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Exploring the Ghost Towns Near Las Vegas

Las Vegas, known for its bright lights and bustling casinos, is also a gateway to the wild west.​ Just a short drive from the city, you’ll find a collection of unique ghost towns that offer a glimpse into the rich history of the American frontier.​ If you’re looking for a break from the glitz and glamour of the Las Vegas Strip, consider venturing out to explore these fascinating destinations.​


Located less than two hours from downtown Las Vegas, Rhyolite is one of Nevada’s most famous ghost towns.​ Once a thriving mining town, Rhyolite is now a hauntingly beautiful collection of abandoned buildings, including a bank, a schoolhouse, and a train depot.​ The town is a photographer’s dream, with its decaying structures set against the backdrop of the surrounding desert landscape.​


Goldfield, once the largest city in Nevada, is another must-visit ghost town near Las Vegas.​ Known for its opulence and luxury during the gold mining boom of the early 1900s, Goldfield is now home to several well-preserved historic buildings, including the Goldfield Hotel and the former county courthouse.​ Take a stroll down its streets and imagine what life was like during its heyday.​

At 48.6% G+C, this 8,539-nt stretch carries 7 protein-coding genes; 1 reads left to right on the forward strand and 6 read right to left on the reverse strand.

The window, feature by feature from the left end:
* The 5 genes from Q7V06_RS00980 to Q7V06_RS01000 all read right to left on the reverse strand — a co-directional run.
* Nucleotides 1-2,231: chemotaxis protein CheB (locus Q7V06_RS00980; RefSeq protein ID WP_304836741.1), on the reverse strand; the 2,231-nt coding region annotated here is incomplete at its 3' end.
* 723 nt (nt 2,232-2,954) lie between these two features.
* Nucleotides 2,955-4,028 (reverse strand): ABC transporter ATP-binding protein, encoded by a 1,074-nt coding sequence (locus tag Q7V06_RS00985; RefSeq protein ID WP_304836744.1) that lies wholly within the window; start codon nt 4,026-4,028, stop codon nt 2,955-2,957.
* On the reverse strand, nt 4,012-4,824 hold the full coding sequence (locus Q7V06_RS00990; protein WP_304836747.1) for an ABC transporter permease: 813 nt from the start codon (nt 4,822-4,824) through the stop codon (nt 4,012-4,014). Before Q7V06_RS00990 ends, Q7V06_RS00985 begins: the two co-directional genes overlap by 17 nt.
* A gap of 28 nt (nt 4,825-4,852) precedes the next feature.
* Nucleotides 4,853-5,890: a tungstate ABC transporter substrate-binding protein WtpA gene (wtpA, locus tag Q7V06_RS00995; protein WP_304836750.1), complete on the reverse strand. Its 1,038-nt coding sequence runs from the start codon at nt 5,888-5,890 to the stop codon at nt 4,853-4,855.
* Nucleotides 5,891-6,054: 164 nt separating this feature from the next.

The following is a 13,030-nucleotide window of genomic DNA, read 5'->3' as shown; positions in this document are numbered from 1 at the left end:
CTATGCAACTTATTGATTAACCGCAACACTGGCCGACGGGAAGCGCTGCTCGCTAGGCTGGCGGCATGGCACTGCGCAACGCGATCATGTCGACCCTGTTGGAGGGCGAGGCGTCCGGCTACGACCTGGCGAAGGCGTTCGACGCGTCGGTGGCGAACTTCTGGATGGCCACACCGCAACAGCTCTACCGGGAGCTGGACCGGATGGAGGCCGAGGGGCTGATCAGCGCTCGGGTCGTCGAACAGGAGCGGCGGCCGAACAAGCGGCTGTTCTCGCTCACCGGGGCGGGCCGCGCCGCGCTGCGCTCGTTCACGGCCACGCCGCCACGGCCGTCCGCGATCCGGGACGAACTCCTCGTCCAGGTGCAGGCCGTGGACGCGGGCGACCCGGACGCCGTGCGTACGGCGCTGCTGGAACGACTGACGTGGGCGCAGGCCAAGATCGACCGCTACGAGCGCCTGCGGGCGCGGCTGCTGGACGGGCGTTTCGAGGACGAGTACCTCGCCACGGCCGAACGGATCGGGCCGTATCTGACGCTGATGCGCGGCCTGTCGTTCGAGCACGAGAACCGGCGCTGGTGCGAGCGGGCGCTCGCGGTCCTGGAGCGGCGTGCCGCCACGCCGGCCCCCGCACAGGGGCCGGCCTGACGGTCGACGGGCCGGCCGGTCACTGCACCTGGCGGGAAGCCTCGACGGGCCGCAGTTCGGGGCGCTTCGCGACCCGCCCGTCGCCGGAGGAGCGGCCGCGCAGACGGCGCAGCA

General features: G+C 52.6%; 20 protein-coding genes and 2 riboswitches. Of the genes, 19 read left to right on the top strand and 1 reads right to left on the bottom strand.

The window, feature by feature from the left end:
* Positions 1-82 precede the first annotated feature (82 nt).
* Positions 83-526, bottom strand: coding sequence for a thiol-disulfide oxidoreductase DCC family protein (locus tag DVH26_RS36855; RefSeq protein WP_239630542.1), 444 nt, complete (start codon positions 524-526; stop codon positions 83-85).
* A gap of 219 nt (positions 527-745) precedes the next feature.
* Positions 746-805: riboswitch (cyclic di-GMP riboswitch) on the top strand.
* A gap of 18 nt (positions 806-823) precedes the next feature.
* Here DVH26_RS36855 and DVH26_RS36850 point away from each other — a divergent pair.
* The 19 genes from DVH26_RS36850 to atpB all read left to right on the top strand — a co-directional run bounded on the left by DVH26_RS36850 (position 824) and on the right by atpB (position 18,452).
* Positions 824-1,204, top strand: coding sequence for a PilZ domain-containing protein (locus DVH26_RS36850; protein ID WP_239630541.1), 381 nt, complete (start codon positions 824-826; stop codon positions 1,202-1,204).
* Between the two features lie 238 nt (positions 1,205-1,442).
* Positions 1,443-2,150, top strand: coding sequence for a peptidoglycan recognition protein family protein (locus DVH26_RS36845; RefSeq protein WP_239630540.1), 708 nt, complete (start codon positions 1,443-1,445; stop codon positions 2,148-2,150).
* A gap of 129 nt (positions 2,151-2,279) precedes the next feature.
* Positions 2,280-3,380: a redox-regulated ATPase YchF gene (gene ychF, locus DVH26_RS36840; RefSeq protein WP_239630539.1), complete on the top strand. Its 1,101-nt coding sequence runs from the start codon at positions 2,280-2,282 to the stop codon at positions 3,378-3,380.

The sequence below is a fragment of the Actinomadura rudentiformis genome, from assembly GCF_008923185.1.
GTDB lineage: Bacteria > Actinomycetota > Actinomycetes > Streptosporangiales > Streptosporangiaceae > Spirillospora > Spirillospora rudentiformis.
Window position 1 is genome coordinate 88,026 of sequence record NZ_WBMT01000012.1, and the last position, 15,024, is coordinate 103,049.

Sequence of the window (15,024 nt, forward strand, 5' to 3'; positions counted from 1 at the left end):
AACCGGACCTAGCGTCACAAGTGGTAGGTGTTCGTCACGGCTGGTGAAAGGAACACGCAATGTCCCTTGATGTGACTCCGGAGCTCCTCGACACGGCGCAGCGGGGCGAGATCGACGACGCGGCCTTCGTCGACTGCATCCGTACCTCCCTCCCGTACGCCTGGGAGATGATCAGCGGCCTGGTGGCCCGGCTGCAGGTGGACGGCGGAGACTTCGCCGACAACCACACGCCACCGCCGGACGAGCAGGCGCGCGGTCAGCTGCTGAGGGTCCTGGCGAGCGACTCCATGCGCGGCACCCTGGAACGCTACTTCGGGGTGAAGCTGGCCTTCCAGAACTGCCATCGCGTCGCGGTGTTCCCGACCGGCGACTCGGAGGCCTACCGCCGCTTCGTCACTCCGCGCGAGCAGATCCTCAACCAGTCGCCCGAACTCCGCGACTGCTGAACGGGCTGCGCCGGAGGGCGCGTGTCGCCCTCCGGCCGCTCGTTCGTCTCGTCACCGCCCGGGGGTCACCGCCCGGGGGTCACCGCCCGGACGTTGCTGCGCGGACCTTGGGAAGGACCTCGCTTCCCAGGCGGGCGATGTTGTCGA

Chloride and Oatman

If you’re interested in the wild west, a day trip to Chloride and Oatman is a must.​ These two ghost towns, located in Arizona, offer a truly authentic western experience.​ Explore the old mining town of Chloride and immerse yourself in its rich history.​ Then, continue on to Oatman, where you can witness an authentic cowboy shootout and visit the town’s resident burros. Don’t forget to stop by the Oatman Hotel, rumored to be haunted by a local poltergeist.​


Just 40 miles southwest of Las Vegas, Goodsprings is a living ghost town with a rich mining history.​ The town was once a bustling silver producer and is now home to the famous saloon, Pioneer Saloon, which has been serving drinks since 1913.​ Explore the town’s historic buildings and take a step back in time to the days of the wild west.​

Plan Your Wild West Adventure

When visiting these ghost towns, it’s important to remember that they are protected historic sites.​ Respect the area and leave everything as you found it.​ Bring plenty of water, sunscreen, and sturdy shoes, as many of the sites are in remote desert locations. Additionally, check the opening hours of any attractions or museums in advance, as some may have limited operating hours.​

So, if you’re ready to experience the wild west and step back in time to the days of gunslingers and saloon rumbles, take a break from the glitz of Las Vegas and explore the nearby ghost towns.​ These hidden treasures offer a unique glimpse into the rich history and allure of the American frontier.​